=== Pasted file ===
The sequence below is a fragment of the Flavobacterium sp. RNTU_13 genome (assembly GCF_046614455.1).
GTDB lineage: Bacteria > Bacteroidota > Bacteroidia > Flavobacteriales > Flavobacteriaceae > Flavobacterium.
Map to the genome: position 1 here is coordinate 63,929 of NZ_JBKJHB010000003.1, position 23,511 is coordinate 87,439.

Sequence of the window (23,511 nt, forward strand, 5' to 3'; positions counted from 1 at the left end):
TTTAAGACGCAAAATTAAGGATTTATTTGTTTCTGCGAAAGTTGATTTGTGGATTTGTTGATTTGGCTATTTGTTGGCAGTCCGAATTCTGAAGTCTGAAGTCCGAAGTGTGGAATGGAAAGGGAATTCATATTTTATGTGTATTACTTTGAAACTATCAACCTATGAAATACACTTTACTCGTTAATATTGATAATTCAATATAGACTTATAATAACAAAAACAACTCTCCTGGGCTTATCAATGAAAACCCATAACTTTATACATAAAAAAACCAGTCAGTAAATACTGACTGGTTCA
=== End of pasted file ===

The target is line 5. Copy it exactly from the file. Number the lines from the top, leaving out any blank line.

TTTAAGACGCAAAATTAAGGATTTATTTGTTTCTGCGAAAGTTGATTTGTGGATTTGTTGATTTGGCTATTTGTTGGCAGTCCGAATTCTGAAGTCTGAAGTCCGAAGTGTGGAATGGAAAGGGAATTCATATTTTATGTGTATTACTTTGAAACTATCAACCTATGAAATACACTTTACTCGTTAATATTGATAATTCAATATAGACTTATAATAACAAAAACAACTCTCCTGGGCTTATCAATGAAAACCCATAACTTTATACATAAAAAAACCAGTCAGTAAATACTGACTGGTTCA